Experienced user based advice for investors in the domain of prosthetic arms [technical guide for understanding the field]
Investors may need to understand what prosthetic arms really are, how they come about, and what is there to be considered, before investing into a prosthetic arm component manufacturer or research spin off.
With a realistic estimate of around 85% rejection rate, the prosthetic arm industry so far is one of the most unsuccessful industries that there are both in high-tech and medicine technology.
Now, what usually keeps developments, market introductions and user feedback as well as improvement circles going is a successful social setting. Such a really successful circle, where respect combines with a striving for technical proficiency, in the context of prosthetic arms, appears to be largely absent. To a great part, this explains why the current status with regard to marketing, improving or successfully selling prosthetic arms is not a lot better than maybe sixty years ago.
Problems of the technology that are inherent
The problem of selling a prosthetic arm is that currently, out of the box or built with commercial conventional items, it does not really work. Sure, they are also expensive, but making them cheap does not make them really functional.
The prime issue is that they initially lack functionality to a point where they become dispensable and unnecessary, while causing a lot of problems and cost - particularly follow up cost and efforts with used up time - as well as anger, frustration or disappointment.
- Myoelectric control and socket: A myoelectric arm will stop working once you sweat on your stump. That is it. It is an inherent severe limitation. The electrodes also won't work for a few other reasons, so they are not reliable. One sweats when running on a bus, when being nervous, or when feeling just a bit warm otherwise - so one sweats relatively fast even during a so-called sedentary everyday life. The electrodes risk to cause skin burns if used with less sweating. These may take 4-6 weeks to heal or so, during which you cannot wear the prosthesis. With no sweating and just a day of typing at the office, the prosthesis causes my stump to run up blisters and abrasions that are so significant they take a week to heal, after which I am not inclined to repeat the experience. This applies to sufficient numbers of people. With that, a realistic >85% of arm amputees are non-users. A further large portion of amputees that start using a myoelectric prosthesis drop out, as the systems are never reliable in any comfortable way, really. In over 40 years, research and development never attained any actually useful control error rate for myoelectric control. Any promises that "this is improved" anytime soon cannot be taken seriously, as that actually is technically impossible. If it were, don't you think we would know that by now? You can always try to look forward, but literature analysis of almot fifty years if research and development tells a totally different story. A more detailed technical analysis that describes in understandable terms what the intractable, unsolvable, inherent problems of myoelectric technology are, is found here [link].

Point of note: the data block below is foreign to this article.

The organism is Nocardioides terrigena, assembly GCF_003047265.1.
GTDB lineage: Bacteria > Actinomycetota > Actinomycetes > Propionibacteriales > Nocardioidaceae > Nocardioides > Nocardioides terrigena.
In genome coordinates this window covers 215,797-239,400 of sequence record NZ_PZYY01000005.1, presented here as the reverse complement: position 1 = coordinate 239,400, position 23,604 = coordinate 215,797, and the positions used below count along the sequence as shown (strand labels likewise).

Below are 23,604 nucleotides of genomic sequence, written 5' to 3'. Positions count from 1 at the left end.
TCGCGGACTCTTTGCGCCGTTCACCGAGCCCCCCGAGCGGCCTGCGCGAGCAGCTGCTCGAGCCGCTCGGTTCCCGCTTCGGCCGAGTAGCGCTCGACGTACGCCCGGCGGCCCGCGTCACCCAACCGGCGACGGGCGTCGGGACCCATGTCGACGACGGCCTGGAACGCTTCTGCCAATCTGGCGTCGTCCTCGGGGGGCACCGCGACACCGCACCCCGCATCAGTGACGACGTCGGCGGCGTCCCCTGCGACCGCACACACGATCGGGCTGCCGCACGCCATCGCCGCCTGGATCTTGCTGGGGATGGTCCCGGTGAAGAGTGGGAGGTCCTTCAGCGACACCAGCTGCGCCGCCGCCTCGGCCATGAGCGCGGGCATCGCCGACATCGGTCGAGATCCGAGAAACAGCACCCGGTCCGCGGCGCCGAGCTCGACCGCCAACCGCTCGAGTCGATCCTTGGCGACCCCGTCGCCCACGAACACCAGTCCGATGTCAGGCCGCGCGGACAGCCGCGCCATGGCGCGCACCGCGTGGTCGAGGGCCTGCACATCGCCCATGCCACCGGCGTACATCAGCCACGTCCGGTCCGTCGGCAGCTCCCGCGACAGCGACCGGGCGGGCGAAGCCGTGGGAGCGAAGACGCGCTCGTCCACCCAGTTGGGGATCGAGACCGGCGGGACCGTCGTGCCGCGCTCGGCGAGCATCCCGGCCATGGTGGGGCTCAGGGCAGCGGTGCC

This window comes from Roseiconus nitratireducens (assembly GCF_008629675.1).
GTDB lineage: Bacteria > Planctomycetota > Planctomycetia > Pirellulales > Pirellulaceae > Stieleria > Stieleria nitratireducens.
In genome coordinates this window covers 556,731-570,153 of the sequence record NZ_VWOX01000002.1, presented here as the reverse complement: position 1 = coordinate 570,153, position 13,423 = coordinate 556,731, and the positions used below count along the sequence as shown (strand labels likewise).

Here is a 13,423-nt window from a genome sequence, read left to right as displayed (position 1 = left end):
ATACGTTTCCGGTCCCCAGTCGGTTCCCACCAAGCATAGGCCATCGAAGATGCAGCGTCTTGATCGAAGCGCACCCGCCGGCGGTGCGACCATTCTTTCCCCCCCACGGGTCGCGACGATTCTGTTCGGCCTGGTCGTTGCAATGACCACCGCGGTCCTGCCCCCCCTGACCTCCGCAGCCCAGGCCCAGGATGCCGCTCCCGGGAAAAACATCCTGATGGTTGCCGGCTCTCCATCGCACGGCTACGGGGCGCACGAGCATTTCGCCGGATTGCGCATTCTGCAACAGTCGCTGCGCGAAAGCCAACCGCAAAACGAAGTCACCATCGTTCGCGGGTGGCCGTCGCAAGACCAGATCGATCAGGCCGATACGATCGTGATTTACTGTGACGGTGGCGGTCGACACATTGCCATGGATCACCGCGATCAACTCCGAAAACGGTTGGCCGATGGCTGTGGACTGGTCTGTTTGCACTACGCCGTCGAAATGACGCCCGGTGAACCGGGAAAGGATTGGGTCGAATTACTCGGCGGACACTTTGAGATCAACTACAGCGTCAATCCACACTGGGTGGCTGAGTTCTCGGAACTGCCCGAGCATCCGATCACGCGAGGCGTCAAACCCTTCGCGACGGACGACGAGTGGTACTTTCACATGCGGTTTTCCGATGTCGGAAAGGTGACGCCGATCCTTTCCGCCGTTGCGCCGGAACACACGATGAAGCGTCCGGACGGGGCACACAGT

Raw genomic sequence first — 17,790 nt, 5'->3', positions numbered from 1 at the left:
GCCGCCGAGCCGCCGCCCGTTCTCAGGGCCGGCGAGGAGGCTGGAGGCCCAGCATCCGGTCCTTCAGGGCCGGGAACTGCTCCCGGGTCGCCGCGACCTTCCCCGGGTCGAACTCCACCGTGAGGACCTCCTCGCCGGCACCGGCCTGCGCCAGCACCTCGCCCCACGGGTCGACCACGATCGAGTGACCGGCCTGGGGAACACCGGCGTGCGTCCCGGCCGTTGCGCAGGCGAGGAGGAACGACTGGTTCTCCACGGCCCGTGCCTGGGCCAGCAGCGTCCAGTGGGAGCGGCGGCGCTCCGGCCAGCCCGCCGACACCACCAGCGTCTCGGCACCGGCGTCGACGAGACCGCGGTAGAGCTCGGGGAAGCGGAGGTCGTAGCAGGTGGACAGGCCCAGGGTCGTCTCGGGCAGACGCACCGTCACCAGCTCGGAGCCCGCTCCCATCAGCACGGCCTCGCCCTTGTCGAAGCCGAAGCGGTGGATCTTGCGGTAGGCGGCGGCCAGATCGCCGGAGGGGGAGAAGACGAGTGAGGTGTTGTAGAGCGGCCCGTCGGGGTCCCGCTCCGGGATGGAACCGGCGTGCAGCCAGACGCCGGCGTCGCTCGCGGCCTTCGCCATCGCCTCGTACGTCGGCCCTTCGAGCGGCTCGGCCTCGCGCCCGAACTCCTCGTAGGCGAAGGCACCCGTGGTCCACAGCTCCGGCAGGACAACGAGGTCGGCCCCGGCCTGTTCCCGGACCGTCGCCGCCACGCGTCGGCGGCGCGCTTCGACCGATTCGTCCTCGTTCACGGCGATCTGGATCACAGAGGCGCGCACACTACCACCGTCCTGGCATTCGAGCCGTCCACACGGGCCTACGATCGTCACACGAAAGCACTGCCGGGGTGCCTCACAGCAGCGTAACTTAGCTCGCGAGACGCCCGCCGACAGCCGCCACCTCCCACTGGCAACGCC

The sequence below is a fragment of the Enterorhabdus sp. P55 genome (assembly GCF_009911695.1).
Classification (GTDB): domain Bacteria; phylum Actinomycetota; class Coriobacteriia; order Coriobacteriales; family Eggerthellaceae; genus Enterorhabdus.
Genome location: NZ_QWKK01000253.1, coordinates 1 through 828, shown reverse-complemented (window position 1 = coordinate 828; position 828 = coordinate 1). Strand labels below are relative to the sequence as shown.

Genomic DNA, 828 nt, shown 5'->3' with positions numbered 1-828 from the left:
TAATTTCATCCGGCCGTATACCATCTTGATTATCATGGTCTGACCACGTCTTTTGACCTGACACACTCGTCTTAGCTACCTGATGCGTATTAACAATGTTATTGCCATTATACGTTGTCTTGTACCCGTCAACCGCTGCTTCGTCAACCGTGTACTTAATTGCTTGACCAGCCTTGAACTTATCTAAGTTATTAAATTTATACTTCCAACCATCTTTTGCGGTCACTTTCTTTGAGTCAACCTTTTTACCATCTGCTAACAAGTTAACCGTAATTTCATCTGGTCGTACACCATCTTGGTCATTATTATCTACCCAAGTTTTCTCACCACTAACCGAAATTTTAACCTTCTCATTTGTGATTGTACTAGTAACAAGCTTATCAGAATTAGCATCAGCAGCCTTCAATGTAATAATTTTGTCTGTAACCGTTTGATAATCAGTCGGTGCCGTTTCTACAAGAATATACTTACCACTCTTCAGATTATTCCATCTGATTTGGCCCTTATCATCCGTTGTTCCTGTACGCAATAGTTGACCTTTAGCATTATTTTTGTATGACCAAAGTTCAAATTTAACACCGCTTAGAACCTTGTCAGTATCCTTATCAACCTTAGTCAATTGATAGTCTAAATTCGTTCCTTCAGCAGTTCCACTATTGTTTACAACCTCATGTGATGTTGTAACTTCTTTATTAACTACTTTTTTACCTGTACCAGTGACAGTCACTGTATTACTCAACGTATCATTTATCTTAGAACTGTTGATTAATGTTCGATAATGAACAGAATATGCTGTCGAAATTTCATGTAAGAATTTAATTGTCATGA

- Myoelectric hands: You can wear a prosthetic hook gripper on your myoelectric arm, but really, everyone wants a "bionic" hand. They are fragile, the gloves may tear up as fast as within 10 minutes or so, they are relatively heavy and if not, they are really weak. Their grip may really be not configured well to a degree, where gripping itself becomes awkward, cumbersome, difficult, hard, due to the ill devised geometry.